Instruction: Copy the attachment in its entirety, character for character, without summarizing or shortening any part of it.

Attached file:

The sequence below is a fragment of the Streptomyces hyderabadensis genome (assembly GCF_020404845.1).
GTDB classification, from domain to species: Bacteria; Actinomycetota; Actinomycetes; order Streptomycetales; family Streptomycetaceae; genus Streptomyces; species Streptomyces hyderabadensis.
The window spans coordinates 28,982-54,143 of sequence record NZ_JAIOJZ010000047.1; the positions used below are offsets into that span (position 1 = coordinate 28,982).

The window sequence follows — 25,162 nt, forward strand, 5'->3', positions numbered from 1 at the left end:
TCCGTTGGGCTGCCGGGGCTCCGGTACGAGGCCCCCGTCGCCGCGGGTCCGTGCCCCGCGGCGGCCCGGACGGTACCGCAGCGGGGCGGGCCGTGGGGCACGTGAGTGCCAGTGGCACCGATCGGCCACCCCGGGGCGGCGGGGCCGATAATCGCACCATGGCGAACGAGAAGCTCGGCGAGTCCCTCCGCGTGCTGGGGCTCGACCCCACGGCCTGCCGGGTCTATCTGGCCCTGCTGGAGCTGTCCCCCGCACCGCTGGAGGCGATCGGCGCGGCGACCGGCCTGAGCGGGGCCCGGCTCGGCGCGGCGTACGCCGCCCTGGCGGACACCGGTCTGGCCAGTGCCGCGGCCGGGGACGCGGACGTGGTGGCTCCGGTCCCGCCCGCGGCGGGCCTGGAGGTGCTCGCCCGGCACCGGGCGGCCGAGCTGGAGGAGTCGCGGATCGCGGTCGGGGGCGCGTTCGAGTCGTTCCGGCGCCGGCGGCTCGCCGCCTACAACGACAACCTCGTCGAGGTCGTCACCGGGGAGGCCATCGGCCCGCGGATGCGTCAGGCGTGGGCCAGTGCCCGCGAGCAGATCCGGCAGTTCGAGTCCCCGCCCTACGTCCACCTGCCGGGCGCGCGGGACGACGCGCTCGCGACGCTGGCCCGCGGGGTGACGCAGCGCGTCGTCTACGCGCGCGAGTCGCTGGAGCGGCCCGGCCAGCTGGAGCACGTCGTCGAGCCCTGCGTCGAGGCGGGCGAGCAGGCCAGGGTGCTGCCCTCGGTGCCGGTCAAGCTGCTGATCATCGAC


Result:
The sequence below is a fragment of the Streptomyces hyderabadensis genome (assembly GCF_020404845.1).
GTDB classification, from domain to species: Bacteria; Actinomycetota; Actinomycetes; order Streptomycetales; family Streptomycetaceae; genus Streptomyces; species Streptomyces hyderabadensis.
The window spans coordinates 28,982-54,143 of sequence record NZ_JAIOJZ010000047.1; the positions used below are offsets into that span (position 1 = coordinate 28,982).

The window sequence follows — 25,162 nt, forward strand, 5'->3', positions numbered from 1 at the left end:
TCCGTTGGGCTGCCGGGGCTCCGGTACGAGGCCCCCGTCGCCGCGGGTCCGTGCCCCGCGGCGGCCCGGACGGTACCGCAGCGGGGCGGGCCGTGGGGCACGTGAGTGCCAGTGGCACCGATCGGCCACCCCGGGGCGGCGGGGCCGATAATCGCACCATGGCGAACGAGAAGCTCGGCGAGTCCCTCCGCGTGCTGGGGCTCGACCCCACGGCCTGCCGGGTCTATCTGGCCCTGCTGGAGCTGTCCCCCGCACCGCTGGAGGCGATCGGCGCGGCGACCGGCCTGAGCGGGGCCCGGCTCGGCGCGGCGTACGCCGCCCTGGCGGACACCGGTCTGGCCAGTGCCGCGGCCGGGGACGCGGACGTGGTGGCTCCGGTCCCGCCCGCGGCGGGCCTGGAGGTGCTCGCCCGGCACCGGGCGGCCGAGCTGGAGGAGTCGCGGATCGCGGTCGGGGGCGCGTTCGAGTCGTTCCGGCGCCGGCGGCTCGCCGCCTACAACGACAACCTCGTCGAGGTCGTCACCGGGGAGGCCATCGGCCCGCGGATGCGTCAGGCGTGGGCCAGTGCCCGCGAGCAGATCCGGCAGTTCGAGTCCCCGCCCTACGTCCACCTGCCGGGCGCGCGGGACGACGCGCTCGCGACGCTGGCCCGCGGGGTGACGCAGCGCGTCGTCTACGCGCGCGAGTCGCTGGAGCGGCCCGGCCAGCTGGAGCACGTCGTCGAGCCCTGCGTCGAGGCGGGCGAGCAGGCCAGGGTGCTGCCCTCGGTGCCGGTCAAGCTGCTGATCATCGAC